Paul Newman

Paul Newman – The Effect of Gamma Rays on Man-in-the-Moon Marigolds (1972)

Synopsis:
Widowed Beatrice Hunsdorfer is miserable in her life, and in turn she has contempt for everyone around her. She blames everyone except herself for her problems, but most specifically her now deceased husband George who left her before he died. People who know her believe she’s crazy. She dreams of a better life – mostly by wanting to open a tea room where she would sell what she believes would be her world famous cheesecake – while realistically not being able to achieve that dream as she lounges around her run down and unkempt house smoking, drinking, reading the personal ads in the newspaper, and somewhat taking care of her elderly boarder, which is how she makes ends meet. Read More »

Paul Newman – Sometimes a Great Notion (1971)

Quote:
Hank Stamper and his father, Henry Stamper own and operate the family business by cutting and shipping logs in Oregon. The town is furious when they continue working despite the town going broke and the other loggers go on strike ordering the Stampers to stop, however Hank continues to push his family on cutting more trees. Hank’s wife wishes he would stop and hopes that they can spend more time together. When Hank’s half trouble making brother Leland comes to work for them, more trouble starts. Read More »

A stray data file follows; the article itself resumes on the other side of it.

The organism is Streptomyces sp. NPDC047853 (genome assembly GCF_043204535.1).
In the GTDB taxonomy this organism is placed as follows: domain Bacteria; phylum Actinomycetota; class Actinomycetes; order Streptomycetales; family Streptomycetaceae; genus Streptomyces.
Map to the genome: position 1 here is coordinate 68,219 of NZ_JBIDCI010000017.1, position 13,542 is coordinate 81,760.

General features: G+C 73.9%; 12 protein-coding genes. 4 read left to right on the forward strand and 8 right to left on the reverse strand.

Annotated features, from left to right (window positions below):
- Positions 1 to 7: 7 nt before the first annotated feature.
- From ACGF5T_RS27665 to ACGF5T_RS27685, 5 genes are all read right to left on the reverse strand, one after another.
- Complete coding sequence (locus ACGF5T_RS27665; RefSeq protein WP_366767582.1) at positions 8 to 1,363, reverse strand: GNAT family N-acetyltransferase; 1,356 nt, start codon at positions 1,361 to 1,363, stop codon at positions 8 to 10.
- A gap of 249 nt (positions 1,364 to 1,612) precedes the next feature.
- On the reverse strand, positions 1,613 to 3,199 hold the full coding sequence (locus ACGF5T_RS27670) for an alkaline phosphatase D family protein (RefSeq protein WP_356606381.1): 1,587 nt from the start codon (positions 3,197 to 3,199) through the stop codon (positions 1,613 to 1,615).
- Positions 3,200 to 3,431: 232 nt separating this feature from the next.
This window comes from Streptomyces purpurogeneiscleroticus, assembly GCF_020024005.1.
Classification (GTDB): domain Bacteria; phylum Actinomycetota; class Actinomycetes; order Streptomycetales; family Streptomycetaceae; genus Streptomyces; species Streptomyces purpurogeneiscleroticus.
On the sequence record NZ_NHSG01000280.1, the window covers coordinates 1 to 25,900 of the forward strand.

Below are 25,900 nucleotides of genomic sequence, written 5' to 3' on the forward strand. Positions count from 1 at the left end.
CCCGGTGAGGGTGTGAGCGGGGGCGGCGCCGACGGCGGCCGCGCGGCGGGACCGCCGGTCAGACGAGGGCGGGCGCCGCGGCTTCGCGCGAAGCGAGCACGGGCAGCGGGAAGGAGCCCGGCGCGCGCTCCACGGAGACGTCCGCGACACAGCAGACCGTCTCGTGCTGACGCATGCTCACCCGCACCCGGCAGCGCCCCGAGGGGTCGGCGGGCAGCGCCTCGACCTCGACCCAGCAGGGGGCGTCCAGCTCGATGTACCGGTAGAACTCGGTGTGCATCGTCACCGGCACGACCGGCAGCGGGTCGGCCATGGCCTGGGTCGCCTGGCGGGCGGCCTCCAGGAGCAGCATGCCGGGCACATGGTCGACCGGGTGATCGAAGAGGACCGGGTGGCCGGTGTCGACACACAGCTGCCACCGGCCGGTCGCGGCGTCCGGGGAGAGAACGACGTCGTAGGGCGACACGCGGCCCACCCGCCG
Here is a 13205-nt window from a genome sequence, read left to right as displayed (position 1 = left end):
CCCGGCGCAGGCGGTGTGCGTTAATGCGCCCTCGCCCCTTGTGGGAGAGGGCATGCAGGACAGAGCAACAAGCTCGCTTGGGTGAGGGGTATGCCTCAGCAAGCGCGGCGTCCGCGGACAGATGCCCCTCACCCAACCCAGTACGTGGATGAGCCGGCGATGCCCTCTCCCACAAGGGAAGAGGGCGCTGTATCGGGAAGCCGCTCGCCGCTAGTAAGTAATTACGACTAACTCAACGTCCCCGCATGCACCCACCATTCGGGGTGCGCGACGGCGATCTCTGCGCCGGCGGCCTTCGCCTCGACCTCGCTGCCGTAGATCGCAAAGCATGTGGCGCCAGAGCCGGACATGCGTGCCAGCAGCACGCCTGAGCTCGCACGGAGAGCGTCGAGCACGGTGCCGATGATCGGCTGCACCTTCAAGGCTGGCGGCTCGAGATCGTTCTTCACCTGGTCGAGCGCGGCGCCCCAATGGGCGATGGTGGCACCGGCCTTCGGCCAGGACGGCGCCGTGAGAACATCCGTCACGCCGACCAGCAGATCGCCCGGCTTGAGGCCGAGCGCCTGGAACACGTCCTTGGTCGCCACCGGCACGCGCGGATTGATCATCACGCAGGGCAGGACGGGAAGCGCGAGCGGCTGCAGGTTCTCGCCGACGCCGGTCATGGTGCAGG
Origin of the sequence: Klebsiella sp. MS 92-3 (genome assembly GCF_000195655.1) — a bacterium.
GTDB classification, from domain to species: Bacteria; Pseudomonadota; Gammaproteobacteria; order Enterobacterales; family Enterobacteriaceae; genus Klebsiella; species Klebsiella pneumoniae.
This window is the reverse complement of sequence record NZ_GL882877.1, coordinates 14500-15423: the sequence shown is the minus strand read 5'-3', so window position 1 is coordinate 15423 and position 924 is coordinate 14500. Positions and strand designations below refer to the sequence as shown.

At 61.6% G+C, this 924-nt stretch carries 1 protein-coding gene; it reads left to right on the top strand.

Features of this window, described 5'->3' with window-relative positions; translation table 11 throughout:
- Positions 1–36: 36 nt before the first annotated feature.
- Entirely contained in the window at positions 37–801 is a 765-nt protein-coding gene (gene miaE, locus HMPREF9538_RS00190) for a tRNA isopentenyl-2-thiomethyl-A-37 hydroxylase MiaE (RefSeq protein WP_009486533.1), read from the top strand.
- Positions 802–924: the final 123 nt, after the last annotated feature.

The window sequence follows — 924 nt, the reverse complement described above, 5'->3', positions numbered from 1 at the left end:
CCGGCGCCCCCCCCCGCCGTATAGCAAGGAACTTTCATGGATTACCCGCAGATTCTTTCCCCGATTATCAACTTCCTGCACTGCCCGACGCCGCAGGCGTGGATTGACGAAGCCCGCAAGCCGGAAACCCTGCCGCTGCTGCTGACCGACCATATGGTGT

Paul Newman – Rachel, Rachel (1968)

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Paul Newman made his directorial debut and Newman’s wife, Joanne Woodward, stars as Rachel Cameron, a 35-year-old unmarried schoolteacher who feels as though she’s wasted her life. Rachel’s best friend, Calla Mackie (Estelle Parsons), invites her to attend a religious revival meeting. Here Rachel is swept up in the emotional fervor orchestrated by a young guest preacher (Terry Kiser). This is the first of several cathartic incidents which convince Rachel to kick over the traces and express her own needs and emotions. She has a brief sexual liaison with an old family friend (James Olson), and is delighted at the notion that she might have become pregnant. Rachel ends up alone and childless (her “pregnancy” was nothing more than a benign cyst), but still determined to forge a new life for herself. Based the novel A Jest of God by Margaret Laurence, Rachel, Rachel won New York Film Critics awards for both Joanne Woodward and Paul Newman, and an Oscar nomination for Joanne Woodward. Read More »